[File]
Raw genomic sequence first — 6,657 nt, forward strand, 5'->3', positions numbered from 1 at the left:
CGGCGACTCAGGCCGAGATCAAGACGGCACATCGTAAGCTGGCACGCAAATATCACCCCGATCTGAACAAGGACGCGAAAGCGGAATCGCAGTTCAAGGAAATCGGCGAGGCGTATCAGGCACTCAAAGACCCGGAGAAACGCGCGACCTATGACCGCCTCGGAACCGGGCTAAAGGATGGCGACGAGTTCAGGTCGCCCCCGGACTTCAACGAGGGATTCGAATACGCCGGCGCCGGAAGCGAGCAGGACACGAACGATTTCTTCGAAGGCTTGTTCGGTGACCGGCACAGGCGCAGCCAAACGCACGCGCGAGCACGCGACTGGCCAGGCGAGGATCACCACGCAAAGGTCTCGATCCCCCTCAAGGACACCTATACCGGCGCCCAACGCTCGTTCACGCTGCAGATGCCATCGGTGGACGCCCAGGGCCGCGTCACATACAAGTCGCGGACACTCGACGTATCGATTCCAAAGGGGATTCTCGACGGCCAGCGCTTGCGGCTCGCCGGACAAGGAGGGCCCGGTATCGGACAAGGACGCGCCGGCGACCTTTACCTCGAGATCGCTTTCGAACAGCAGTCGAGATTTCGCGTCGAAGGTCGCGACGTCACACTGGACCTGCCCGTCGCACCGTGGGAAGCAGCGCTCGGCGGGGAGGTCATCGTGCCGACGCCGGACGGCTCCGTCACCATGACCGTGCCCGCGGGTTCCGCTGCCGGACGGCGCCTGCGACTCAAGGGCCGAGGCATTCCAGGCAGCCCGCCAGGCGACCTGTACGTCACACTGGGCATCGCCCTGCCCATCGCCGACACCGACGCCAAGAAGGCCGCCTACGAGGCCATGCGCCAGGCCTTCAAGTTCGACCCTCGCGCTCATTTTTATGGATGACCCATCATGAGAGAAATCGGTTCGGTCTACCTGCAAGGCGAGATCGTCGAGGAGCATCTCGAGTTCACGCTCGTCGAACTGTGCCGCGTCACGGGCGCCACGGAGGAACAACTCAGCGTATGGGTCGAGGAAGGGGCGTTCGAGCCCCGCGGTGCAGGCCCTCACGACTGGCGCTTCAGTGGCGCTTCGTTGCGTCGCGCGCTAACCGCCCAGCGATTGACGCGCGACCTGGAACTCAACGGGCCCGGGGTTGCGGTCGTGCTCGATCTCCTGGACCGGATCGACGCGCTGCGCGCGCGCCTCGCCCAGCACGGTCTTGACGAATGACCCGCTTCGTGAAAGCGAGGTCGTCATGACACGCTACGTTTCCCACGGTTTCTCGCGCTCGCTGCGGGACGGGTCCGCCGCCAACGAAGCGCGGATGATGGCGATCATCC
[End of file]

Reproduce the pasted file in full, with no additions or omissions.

Raw genomic sequence first — 6,657 nt, forward strand, 5'->3', positions numbered from 1 at the left:
CGGCGACTCAGGCCGAGATCAAGACGGCACATCGTAAGCTGGCACGCAAATATCACCCCGATCTGAACAAGGACGCGAAAGCGGAATCGCAGTTCAAGGAAATCGGCGAGGCGTATCAGGCACTCAAAGACCCGGAGAAACGCGCGACCTATGACCGCCTCGGAACCGGGCTAAAGGATGGCGACGAGTTCAGGTCGCCCCCGGACTTCAACGAGGGATTCGAATACGCCGGCGCCGGAAGCGAGCAGGACACGAACGATTTCTTCGAAGGCTTGTTCGGTGACCGGCACAGGCGCAGCCAAACGCACGCGCGAGCACGCGACTGGCCAGGCGAGGATCACCACGCAAAGGTCTCGATCCCCCTCAAGGACACCTATACCGGCGCCCAACGCTCGTTCACGCTGCAGATGCCATCGGTGGACGCCCAGGGCCGCGTCACATACAAGTCGCGGACACTCGACGTATCGATTCCAAAGGGGATTCTCGACGGCCAGCGCTTGCGGCTCGCCGGACAAGGAGGGCCCGGTATCGGACAAGGACGCGCCGGCGACCTTTACCTCGAGATCGCTTTCGAACAGCAGTCGAGATTTCGCGTCGAAGGTCGCGACGTCACACTGGACCTGCCCGTCGCACCGTGGGAAGCAGCGCTCGGCGGGGAGGTCATCGTGCCGACGCCGGACGGCTCCGTCACCATGACCGTGCCCGCGGGTTCCGCTGCCGGACGGCGCCTGCGACTCAAGGGCCGAGGCATTCCAGGCAGCCCGCCAGGCGACCTGTACGTCACACTGGGCATCGCCCTGCCCATCGCCGACACCGACGCCAAGAAGGCCGCCTACGAGGCCATGCGCCAGGCCTTCAAGTTCGACCCTCGCGCTCATTTTTATGGATGACCCATCATGAGAGAAATCGGTTCGGTCTACCTGCAAGGCGAGATCGTCGAGGAGCATCTCGAGTTCACGCTCGTCGAACTGTGCCGCGTCACGGGCGCCACGGAGGAACAACTCAGCGTATGGGTCGAGGAAGGGGCGTTCGAGCCCCGCGGTGCAGGCCCTCACGACTGGCGCTTCAGTGGCGCTTCGTTGCGTCGCGCGCTAACCGCCCAGCGATTGACGCGCGACCTGGAACTCAACGGGCCCGGGGTTGCGGTCGTGCTCGATCTCCTGGACCGGATCGACGCGCTGCGCGCGCGCCTCGCCCAGCACGGTCTTGACGAATGACCCGCTTCGTGAAAGCGAGGTCGTCATGACACGCTACGTTTCCCACGGTTTCTCGCGCTCGCTGCGGGACGGGTCCGCCGCCAACGAAGCGCGGATGATGGCGATCATCC